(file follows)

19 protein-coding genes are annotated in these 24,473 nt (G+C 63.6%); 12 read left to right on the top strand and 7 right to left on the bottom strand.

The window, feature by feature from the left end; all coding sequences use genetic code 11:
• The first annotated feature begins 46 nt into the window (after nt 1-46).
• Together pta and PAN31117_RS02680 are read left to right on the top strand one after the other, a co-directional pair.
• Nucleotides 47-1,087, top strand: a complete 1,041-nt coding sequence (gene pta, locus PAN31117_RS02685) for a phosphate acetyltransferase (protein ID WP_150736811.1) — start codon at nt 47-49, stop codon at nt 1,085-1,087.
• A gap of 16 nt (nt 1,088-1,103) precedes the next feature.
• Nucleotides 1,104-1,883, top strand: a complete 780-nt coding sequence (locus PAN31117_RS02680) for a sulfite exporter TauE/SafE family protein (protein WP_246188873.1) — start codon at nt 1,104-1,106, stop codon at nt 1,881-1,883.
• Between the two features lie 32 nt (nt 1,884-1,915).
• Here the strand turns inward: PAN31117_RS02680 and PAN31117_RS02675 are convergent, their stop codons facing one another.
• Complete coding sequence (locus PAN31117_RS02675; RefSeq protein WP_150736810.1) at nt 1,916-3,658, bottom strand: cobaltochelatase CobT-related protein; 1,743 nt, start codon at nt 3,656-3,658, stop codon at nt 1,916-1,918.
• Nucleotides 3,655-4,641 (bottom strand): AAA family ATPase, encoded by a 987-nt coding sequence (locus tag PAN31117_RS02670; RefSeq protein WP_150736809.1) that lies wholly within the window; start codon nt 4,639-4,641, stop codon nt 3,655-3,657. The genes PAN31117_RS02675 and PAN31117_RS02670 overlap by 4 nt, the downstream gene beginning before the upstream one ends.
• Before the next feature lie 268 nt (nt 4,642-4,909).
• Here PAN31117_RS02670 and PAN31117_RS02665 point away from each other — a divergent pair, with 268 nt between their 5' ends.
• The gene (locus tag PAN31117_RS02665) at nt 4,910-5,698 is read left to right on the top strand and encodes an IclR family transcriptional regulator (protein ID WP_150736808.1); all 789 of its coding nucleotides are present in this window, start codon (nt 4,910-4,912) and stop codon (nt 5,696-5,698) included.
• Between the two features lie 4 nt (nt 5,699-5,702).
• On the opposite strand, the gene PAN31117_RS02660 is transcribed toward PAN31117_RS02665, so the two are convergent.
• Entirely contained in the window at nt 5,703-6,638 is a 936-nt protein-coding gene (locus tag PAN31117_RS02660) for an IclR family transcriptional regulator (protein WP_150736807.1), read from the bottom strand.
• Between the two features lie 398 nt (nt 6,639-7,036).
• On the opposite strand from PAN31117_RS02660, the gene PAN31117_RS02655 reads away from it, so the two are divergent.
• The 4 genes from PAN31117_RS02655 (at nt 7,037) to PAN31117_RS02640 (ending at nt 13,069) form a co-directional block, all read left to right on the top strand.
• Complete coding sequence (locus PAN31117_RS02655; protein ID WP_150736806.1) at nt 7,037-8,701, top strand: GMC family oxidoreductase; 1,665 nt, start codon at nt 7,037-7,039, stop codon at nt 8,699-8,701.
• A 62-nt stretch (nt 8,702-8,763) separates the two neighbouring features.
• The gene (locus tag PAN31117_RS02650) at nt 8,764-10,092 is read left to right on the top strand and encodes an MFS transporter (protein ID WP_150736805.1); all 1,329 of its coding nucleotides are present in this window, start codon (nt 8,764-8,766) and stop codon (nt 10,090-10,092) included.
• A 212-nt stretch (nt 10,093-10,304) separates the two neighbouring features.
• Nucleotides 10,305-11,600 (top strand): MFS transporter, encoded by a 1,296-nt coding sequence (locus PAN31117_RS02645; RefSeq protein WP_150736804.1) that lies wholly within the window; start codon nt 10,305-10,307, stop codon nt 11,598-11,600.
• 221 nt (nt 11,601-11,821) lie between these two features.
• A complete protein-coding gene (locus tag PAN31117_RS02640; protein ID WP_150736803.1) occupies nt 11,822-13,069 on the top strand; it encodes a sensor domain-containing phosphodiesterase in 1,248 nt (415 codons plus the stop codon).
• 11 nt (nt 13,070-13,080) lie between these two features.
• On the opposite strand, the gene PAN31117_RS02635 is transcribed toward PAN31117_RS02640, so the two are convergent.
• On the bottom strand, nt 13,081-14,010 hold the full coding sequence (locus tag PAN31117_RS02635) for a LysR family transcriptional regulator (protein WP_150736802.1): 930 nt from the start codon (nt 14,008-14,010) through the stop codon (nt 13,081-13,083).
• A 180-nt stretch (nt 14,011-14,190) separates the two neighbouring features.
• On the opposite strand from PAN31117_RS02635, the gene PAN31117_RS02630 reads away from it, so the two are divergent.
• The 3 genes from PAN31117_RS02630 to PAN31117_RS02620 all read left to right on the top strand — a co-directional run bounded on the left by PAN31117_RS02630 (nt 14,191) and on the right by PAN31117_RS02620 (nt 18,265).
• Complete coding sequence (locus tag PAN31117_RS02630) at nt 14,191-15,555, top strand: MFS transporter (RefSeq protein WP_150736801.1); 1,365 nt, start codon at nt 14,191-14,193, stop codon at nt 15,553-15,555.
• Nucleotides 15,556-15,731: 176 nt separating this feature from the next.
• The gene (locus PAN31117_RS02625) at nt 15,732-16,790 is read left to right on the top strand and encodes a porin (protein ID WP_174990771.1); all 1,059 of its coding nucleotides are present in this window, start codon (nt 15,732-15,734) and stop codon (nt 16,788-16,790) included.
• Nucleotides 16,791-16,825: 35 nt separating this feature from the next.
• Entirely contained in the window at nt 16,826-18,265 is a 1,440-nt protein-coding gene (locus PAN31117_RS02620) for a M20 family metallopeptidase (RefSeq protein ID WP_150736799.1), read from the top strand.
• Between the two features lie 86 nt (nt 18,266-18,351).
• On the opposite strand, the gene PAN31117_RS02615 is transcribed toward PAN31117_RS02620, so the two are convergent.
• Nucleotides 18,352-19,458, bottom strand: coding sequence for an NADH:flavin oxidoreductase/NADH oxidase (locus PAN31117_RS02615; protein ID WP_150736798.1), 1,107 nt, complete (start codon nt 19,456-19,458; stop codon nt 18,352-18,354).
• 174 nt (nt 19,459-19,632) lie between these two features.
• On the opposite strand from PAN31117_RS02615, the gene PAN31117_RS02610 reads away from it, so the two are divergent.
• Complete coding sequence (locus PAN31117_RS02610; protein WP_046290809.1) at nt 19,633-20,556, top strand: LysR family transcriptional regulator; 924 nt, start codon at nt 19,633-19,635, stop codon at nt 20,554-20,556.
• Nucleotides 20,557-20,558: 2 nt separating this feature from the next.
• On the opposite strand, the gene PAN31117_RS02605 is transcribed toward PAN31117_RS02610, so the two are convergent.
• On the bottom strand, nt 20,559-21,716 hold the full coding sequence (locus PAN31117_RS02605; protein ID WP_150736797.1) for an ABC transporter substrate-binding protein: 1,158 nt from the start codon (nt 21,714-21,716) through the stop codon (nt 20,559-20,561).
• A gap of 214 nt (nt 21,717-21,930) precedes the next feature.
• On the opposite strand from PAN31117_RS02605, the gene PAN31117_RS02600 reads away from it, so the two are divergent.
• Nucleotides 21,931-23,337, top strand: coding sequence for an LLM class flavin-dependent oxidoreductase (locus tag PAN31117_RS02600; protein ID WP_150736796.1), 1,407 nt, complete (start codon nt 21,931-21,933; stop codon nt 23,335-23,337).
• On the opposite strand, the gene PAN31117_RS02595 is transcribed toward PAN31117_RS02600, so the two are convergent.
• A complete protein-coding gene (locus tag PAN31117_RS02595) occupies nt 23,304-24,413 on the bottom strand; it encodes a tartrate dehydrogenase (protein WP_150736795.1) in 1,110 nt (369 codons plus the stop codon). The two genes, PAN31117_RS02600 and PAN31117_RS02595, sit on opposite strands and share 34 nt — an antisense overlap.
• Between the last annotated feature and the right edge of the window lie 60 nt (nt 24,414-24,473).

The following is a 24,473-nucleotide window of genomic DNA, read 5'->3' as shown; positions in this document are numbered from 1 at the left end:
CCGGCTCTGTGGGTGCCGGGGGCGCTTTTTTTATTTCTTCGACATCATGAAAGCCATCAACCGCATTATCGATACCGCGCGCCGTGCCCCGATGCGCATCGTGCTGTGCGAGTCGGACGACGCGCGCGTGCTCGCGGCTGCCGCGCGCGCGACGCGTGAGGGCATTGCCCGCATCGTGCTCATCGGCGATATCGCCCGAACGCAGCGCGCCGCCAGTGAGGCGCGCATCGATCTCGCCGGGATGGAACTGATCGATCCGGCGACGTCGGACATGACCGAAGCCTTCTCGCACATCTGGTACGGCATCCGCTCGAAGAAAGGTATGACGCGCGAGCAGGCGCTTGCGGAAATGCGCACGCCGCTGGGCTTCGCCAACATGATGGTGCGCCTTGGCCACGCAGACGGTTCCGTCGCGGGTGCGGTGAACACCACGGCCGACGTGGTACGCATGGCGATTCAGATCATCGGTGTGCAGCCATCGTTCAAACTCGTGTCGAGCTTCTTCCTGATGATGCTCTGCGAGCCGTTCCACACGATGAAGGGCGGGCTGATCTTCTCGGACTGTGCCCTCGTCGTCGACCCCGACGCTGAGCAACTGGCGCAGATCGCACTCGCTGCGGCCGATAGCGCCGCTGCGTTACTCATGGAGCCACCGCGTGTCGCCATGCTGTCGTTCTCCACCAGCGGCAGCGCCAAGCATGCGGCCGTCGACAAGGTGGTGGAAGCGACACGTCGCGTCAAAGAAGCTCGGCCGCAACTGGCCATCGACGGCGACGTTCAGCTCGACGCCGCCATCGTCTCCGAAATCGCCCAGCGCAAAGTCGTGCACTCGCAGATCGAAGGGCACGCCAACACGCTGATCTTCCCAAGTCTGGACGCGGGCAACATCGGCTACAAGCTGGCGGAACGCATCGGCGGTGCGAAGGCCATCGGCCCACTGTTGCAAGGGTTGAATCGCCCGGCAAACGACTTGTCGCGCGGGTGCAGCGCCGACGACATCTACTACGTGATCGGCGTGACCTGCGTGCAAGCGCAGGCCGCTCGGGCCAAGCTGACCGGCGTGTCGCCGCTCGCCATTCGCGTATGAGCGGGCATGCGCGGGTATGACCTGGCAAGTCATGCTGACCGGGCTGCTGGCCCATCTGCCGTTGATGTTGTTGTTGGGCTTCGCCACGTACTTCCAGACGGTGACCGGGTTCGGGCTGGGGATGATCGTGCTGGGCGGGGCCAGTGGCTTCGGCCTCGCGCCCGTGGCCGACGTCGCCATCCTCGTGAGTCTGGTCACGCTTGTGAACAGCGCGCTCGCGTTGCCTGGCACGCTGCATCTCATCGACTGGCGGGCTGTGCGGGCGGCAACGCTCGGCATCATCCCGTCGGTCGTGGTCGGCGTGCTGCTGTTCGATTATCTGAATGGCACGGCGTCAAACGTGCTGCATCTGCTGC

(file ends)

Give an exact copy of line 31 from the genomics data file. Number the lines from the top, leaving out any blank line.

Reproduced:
• A 180-nt stretch (nt 14,011-14,190) separates the two neighbouring features.